Welcome Avatar! We have a guest post today from BowTiedTruther under the handle “BowTiedTruther”, here is the link to his/her twitter handle (LINK). This is a free post for a couple of reasons: 1) we did not write any of the content from the article, 2) we are *NOT* involved in Tezos - while we looked into it at ~$1 we never pulled the trigger and 3) we’re more than happy to hear bull/bear arguments for certain coins if the writing is well researched. This is a bullish post based on his/her opinion
Based on our short discussions with the anon, he’s looking to move his career towards crypto as well. If anyone is hiring/interested you can shoot over a message via twitter (from the prior link).
Final note, if you *disagree* with anything here (bullish/bearish) you’re free to leave a comment. One of the main values of this community/group is you never know who you’ll meet. Some anons are already working together on various niche projects! As usual we hope you get rich!
Tezos from BowTiedTruther (LINK)
Thank you to BowTiedBull and the DeFi team for giving me this opportunity to share some of my knowledge with an overview, valuation and beginner’s guide of Tezos and its ecosystem. I have a strong belief that other smart contract platforms (such as Tezos) have a place to exist in the future with widespread adoptability outside of just Ethereum (even if Ethereum continues to be the leader in the space due to first mover advantage).
Quick Overview of Tezos: Tezos is a public, open-source, self-amending smart contract protocol, based on a liquid proof of stake consensus model and allowing for digital asset transactions and smart contracts execution. The network officially went live in 2018 known as the Genesis block (the network has upgraded 7 times since then and is currently on the Granada block) and the native currency on the Tezos blockchain is the Tez (symbol: XTZ). Expanded detail regarding on-chain governance, LPOS, Delegation can be found here: (LINK)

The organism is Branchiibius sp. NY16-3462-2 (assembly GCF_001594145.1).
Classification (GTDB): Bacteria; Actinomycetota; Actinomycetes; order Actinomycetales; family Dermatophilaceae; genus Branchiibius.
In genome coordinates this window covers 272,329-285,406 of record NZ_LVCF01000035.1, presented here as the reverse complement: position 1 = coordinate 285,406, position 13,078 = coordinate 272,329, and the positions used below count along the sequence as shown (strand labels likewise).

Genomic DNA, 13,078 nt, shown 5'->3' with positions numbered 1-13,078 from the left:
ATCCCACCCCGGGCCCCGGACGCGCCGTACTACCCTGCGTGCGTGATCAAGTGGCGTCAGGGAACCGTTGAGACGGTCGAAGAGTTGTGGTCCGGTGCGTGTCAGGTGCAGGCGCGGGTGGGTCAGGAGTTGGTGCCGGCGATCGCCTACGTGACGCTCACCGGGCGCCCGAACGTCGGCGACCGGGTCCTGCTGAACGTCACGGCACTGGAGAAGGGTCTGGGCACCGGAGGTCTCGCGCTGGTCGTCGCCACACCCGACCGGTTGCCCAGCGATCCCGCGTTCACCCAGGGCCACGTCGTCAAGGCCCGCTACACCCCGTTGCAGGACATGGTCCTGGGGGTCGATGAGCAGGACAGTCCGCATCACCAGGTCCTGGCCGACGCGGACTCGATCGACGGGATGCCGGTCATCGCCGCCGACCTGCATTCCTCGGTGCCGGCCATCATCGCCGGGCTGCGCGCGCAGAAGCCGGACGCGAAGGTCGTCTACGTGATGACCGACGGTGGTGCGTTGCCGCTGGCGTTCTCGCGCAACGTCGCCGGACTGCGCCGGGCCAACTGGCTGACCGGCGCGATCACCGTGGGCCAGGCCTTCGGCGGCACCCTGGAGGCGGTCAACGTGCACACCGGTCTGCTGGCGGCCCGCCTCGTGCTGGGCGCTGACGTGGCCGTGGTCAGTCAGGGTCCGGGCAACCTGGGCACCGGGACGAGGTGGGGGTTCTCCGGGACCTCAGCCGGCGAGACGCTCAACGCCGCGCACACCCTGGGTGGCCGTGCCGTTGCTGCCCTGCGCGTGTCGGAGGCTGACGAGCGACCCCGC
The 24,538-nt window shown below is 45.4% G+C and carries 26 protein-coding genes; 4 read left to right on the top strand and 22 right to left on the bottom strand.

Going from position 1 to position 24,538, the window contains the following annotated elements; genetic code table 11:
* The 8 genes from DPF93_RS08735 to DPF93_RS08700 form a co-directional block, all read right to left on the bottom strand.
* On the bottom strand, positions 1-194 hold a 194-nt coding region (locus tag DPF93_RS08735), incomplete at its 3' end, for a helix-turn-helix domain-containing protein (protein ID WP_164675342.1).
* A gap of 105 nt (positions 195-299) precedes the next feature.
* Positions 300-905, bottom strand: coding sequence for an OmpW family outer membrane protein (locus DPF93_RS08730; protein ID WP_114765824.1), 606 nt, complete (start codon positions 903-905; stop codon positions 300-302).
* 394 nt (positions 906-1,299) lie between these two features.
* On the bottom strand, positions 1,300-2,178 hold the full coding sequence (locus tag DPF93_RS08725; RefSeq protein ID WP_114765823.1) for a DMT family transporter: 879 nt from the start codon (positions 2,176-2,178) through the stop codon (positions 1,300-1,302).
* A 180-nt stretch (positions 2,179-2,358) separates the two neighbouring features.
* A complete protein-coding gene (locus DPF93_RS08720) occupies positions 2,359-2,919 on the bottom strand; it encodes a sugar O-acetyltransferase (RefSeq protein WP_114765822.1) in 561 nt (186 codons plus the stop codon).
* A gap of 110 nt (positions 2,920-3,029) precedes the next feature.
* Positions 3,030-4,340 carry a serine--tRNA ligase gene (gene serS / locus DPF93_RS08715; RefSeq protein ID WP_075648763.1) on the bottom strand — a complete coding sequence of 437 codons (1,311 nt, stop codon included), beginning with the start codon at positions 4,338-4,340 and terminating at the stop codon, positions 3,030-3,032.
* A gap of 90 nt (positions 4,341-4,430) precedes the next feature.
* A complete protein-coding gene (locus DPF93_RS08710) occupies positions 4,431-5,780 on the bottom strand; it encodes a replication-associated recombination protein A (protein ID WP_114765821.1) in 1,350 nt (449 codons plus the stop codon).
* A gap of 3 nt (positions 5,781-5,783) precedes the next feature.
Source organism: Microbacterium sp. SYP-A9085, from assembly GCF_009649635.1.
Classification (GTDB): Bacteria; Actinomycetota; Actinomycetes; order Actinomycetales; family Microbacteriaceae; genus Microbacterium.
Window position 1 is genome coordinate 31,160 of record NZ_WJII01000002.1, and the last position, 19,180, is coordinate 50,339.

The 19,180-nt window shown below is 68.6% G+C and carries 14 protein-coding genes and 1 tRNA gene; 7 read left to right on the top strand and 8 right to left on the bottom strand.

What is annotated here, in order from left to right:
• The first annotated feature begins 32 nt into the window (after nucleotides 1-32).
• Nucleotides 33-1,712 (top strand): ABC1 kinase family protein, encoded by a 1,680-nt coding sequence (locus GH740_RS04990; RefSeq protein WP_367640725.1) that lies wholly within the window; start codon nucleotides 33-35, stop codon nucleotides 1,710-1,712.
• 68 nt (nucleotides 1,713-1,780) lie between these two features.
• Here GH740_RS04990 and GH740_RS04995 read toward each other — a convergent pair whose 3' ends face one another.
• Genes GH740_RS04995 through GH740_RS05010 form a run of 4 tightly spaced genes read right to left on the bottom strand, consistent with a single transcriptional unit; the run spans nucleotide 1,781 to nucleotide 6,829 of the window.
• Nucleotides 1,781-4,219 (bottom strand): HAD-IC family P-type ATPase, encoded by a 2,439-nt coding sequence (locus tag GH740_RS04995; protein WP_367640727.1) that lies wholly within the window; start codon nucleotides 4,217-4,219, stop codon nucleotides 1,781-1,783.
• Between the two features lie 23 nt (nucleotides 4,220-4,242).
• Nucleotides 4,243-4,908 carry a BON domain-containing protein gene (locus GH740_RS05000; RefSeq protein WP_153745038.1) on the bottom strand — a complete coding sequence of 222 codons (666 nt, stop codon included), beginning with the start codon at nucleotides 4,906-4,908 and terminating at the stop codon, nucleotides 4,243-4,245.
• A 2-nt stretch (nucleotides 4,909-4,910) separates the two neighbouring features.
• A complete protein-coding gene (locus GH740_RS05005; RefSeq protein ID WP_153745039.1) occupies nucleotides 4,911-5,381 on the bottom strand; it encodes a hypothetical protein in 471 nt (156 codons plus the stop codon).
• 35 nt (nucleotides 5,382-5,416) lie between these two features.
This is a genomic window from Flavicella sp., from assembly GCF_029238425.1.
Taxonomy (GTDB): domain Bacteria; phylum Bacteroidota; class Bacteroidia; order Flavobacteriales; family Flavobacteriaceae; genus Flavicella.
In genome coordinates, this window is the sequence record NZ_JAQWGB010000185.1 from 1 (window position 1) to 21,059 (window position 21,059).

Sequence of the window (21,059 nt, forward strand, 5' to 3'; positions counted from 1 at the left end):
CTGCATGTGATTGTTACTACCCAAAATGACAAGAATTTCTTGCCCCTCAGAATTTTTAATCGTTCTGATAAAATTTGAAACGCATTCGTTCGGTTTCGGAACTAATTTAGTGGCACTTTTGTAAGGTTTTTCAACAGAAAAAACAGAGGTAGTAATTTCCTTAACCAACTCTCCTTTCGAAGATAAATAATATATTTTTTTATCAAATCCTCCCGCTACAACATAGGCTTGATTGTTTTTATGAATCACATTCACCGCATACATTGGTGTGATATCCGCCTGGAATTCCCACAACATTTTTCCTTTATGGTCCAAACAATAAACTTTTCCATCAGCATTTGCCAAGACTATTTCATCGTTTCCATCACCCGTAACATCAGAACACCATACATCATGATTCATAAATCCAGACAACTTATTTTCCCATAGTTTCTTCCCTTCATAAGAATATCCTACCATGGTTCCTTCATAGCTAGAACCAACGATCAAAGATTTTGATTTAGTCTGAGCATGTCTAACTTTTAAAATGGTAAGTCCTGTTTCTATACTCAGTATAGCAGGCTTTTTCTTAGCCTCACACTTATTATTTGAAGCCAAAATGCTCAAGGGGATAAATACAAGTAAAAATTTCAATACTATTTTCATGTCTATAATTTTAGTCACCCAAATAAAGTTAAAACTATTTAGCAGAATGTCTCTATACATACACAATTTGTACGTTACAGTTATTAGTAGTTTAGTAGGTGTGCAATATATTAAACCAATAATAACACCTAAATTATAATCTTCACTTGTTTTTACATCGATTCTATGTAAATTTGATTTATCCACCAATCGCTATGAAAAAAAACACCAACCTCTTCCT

Tezos was founded by Arthur and Kathleen Breitman (married) and the money raised in the ICO was provided to the Tezos Foundation that is overseen by a committee/board with a variety of cryptoindustry experts. The Tezos Foundation helps oversee the Tezos ecosystem and part of the role it plays is the issuance of grants to prospective new platforms and protocols. The Tezos Foundation currently manages over $1.2 billion which is used for grants, awareness, development, marketing, etc
Valuation: Figured I would cut straight to the juicy part first. I have found the best way to value smart contract platforms would be a multiple of their usage, which can be quantified by smart contract calls (“SCC”). Another way you could value these platforms is applying a multiple of TVL across the entire network, but those numbers are often inflated and not always accurate. Below is a comparison of valuations for Ethereum and Tezos:
At the time of writing, Ethereum trades at a higher multiple of smart contract calls compared to Tezos. This makes sense given the fact that Ethereum’s network is much larger than Tezos and has the most widespread adoption. However, the growth in smart contract calls has slowed across Ethereum as seen in the chart below (Ethereum is currently at ~3.2M SCC per day):
Tezos on the other hand is seeing exponential growth across the network and is currently averaging ~190k smart contract calls per day:
In a simple forecast using a daily run-rate of 190k SCC per day, Tezos in September is likely to reach 5.7M+ smart contract calls. Growing 35% monthly the remainder of 2021 will mean Tezos reaches 14M smart contract calls in the month of December.
As a result, by year end Tezos should theoretically be valued at $23.49 per Tez.
For those who enjoy sensitivity tables, see below what Tezos could theoretically be valued at across various monthly smart contract call volumes and multiples. If you assume that there would be multiple expansion from Tezos becoming a larger network with higher usage, the valuation of $23.49 by year end 2021 at a 1.4x multiple looks extremely conservative (again, Ethereum’s multiple of SCC is 3.2x):